With the evolution of cloud technology, SaaS enterprises have grown into a whole industry of strategic business developers. Eighty percent of businesses already use at least one SaaS application, and the industry is continuing to expand into new areas and micro-niches.
The SaaS business model is here to stay as one of the most successful models in cloud computing, with a market size of $150 billion and increasing. SaaS has opened the door for lots of successful projects and, as a result of its meteoric rise, has been labeled a disruptive technology.
Despite its success, many business owners are still not achieving the full potential of their business ideas due avoidable mistakes, which include insufficient market research, underpricing and not following the customer feedback. In this article, we are going to go over some of the main mistakes that you can avoid when building a SaaS product.
1. Building a product that the market does not really want
One of the main avoidable mistakes that take place before the launch of a Saas product is not carrying out enough market research. Many owners take months working on a product, assuming they are going to gain a positive response from the market, without any validation or proof that people are actually going to spend the money on it.
This mistake usually occurs when you create a product in accordance with your own needs and your own interests, assuming that the customers want the same thing. In order to avoid this mistake, SaaS entrepreneurs should use market research tools, collect data and feedback on the idea, as well as its pricing, before the launch and implementation.
Such market research would provide you with sufficient information regarding the fundamentals of your product and price. As a result, it is critical to ensure that your product has a market presence prior to launch.
Once the product is already present on the market, is to constantly be informed of what your competitors are up to. Even if you are on pace and thriving after your debut, you need to remain vigilant and continue to make adjustments in accordance with the changes in the market.
2. Underpricing the product
Since SaaS products are based on a subscription model, pricing is the biggest leverage in this type of business. Do not fall into the trap of undervaluing your business model and the time that you have put in creating it. The price of the SaaS product is definitely not the sole factor that determines whether the customer is going to choose you over the competitors. Often times, it has quite the opposite effect, as the consumer market may see higher value and quality in competitors, through their higher prices.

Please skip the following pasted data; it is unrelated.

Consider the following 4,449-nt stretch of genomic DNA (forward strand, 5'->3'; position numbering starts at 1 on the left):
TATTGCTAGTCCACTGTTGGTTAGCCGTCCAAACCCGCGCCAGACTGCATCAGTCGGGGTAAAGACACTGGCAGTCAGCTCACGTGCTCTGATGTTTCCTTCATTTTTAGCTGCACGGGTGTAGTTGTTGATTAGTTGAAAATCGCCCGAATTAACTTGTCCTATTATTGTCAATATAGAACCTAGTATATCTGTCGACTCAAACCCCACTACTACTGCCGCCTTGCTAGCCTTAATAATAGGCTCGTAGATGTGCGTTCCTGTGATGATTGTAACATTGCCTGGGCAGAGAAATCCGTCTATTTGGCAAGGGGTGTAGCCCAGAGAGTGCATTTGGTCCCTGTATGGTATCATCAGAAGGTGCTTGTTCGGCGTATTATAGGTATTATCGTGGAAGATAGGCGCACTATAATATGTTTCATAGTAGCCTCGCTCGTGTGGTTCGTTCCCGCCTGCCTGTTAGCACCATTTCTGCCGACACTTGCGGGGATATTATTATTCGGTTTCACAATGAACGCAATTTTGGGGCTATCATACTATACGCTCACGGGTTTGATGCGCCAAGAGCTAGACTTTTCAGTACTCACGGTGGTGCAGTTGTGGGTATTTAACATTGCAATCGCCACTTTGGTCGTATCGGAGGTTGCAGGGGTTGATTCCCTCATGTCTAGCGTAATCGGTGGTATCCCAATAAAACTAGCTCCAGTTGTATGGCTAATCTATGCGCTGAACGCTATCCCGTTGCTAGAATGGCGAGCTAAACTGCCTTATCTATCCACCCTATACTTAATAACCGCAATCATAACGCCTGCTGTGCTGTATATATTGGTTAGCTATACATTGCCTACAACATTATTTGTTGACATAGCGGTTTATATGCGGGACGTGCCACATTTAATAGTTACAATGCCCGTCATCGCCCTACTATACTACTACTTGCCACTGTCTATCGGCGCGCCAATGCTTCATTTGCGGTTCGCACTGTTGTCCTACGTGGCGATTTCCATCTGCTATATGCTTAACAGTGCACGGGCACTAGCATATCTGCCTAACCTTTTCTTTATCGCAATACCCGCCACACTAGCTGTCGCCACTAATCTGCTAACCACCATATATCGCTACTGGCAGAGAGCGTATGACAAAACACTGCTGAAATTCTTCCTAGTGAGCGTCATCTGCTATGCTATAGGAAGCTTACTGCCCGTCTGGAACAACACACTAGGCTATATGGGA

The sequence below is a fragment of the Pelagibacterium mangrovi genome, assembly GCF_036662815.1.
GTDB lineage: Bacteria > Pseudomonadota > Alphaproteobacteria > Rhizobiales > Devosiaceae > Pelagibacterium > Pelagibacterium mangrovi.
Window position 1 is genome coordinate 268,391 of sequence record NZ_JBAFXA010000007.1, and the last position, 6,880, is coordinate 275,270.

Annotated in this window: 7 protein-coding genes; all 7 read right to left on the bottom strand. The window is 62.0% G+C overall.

3. Trying to reinvent the wheel
When it comes to putting fresh ideas and technologies into action, you don't have to be obsessed with being the next Uber or Apple company to fully transform the industry. The chances of being a pioneer in something wholly new are generally lower than the chances of capitalising on current possibilities.
Conduct research to determine where there is an innovation gap in established business models. Inventing a completely new concept might often be less profitable than using current concepts and just upgrading the user interface and overall customer journey.
4. Waiting too long to hire employees
Once you have launched, do not assume that you will be able to do everything yourself. Do not be afraid to hire professionals who are going to make sure that your product is on the level that it should be to stay ahead of the competition.
One of the reasons why managers are resistant to hiring staff is lack of trust and wanting to save money. However, this business model has a lot of competition, and the key is moving fast. Doing everything on your own or in an understaffed team, will result in lower efficiency and lower creativity in terms of solving problems. In order to stay ahead of the game, make sure that you hire outsource the necessary team members.
5. Not incorporating customer feedback
This point links back to the previously mentioned mistake of not conducting the right amount of market research. Once the product has launched, you should prioritize collecting customer feedback in order to make further changes to your features and improve the customer journey. SaaS is characterized by consistent changes and improvements, as it is a very fluid business model. If you listen carefully to what your users want, you will be able to implement higher prices and more advanced subscription plans, which will already have a solid base of guaranteed users.